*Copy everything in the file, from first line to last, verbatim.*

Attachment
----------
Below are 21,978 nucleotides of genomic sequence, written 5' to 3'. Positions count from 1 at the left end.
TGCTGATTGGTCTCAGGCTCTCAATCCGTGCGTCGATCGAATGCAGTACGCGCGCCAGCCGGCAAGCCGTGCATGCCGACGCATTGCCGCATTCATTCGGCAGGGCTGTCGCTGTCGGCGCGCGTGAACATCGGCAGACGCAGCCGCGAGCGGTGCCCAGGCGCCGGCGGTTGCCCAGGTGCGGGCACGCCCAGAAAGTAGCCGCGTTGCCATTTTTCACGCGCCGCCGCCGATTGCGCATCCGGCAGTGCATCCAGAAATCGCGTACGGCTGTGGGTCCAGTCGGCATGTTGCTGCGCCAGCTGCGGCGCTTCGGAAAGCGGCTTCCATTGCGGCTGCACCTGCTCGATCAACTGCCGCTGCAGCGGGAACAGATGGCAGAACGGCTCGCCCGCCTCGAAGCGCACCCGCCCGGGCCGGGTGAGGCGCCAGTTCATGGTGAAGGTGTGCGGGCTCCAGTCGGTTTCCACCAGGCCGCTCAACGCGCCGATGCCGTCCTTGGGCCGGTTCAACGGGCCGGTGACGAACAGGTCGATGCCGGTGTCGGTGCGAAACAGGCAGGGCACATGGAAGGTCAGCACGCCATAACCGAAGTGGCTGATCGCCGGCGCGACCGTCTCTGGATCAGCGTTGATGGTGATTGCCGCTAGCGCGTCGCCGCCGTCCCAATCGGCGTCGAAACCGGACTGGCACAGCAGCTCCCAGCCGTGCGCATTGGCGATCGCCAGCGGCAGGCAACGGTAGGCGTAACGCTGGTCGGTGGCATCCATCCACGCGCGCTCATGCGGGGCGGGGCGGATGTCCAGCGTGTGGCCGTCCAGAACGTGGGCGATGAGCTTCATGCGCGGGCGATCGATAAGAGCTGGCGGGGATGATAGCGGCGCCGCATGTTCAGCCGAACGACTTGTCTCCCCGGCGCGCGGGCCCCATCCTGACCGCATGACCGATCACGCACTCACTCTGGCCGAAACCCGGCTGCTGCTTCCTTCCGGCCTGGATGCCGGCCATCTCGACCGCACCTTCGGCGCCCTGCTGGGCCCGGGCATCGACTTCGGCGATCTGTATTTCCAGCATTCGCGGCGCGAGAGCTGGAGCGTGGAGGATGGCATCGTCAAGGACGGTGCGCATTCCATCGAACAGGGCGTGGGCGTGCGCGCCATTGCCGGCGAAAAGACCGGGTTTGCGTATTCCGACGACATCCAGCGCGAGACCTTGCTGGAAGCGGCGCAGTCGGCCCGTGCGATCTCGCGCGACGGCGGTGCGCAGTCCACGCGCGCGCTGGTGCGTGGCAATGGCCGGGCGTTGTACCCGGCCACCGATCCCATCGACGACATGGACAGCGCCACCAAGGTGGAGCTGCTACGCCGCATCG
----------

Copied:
Below are 21,978 nucleotides of genomic sequence, written 5' to 3'. Positions count from 1 at the left end.
TGCTGATTGGTCTCAGGCTCTCAATCCGTGCGTCGATCGAATGCAGTACGCGCGCCAGCCGGCAAGCCGTGCATGCCGACGCATTGCCGCATTCATTCGGCAGGGCTGTCGCTGTCGGCGCGCGTGAACATCGGCAGACGCAGCCGCGAGCGGTGCCCAGGCGCCGGCGGTTGCCCAGGTGCGGGCACGCCCAGAAAGTAGCCGCGTTGCCATTTTTCACGCGCCGCCGCCGATTGCGCATCCGGCAGTGCATCCAGAAATCGCGTACGGCTGTGGGTCCAGTCGGCATGTTGCTGCGCCAGCTGCGGCGCTTCGGAAAGCGGCTTCCATTGCGGCTGCACCTGCTCGATCAACTGCCGCTGCAGCGGGAACAGATGGCAGAACGGCTCGCCCGCCTCGAAGCGCACCCGCCCGGGCCGGGTGAGGCGCCAGTTCATGGTGAAGGTGTGCGGGCTCCAGTCGGTTTCCACCAGGCCGCTCAACGCGCCGATGCCGTCCTTGGGCCGGTTCAACGGGCCGGTGACGAACAGGTCGATGCCGGTGTCGGTGCGAAACAGGCAGGGCACATGGAAGGTCAGCACGCCATAACCGAAGTGGCTGATCGCCGGCGCGACCGTCTCTGGATCAGCGTTGATGGTGATTGCCGCTAGCGCGTCGCCGCCGTCCCAATCGGCGTCGAAACCGGACTGGCACAGCAGCTCCCAGCCGTGCGCATTGGCGATCGCCAGCGGCAGGCAACGGTAGGCGTAACGCTGGTCGGTGGCATCCATCCACGCGCGCTCATGCGGGGCGGGGCGGATGTCCAGCGTGTGGCCGTCCAGAACGTGGGCGATGAGCTTCATGCGCGGGCGATCGATAAGAGCTGGCGGGGATGATAGCGGCGCCGCATGTTCAGCCGAACGACTTGTCTCCCCGGCGCGCGGGCCCCATCCTGACCGCATGACCGATCACGCACTCACTCTGGCCGAAACCCGGCTGCTGCTTCCTTCCGGCCTGGATGCCGGCCATCTCGACCGCACCTTCGGCGCCCTGCTGGGCCCGGGCATCGACTTCGGCGATCTGTATTTCCAGCATTCGCGGCGCGAGAGCTGGAGCGTGGAGGATGGCATCGTCAAGGACGGTGCGCATTCCATCGAACAGGGCGTGGGCGTGCGCGCCATTGCCGGCGAAAAGACCGGGTTTGCGTATTCCGACGACATCCAGCGCGAGACCTTGCTGGAAGCGGCGCAGTCGGCCCGTGCGATCTCGCGCGACGGCGGTGCGCAGTCCACGCGCGCGCTGGTGCGTGGCAATGGCCGGGCGTTGTACCCGGCCACCGATCCCATCGACGACATGGACAGCGCCACCAAGGTGGAGCTGCTACGCCGCATCG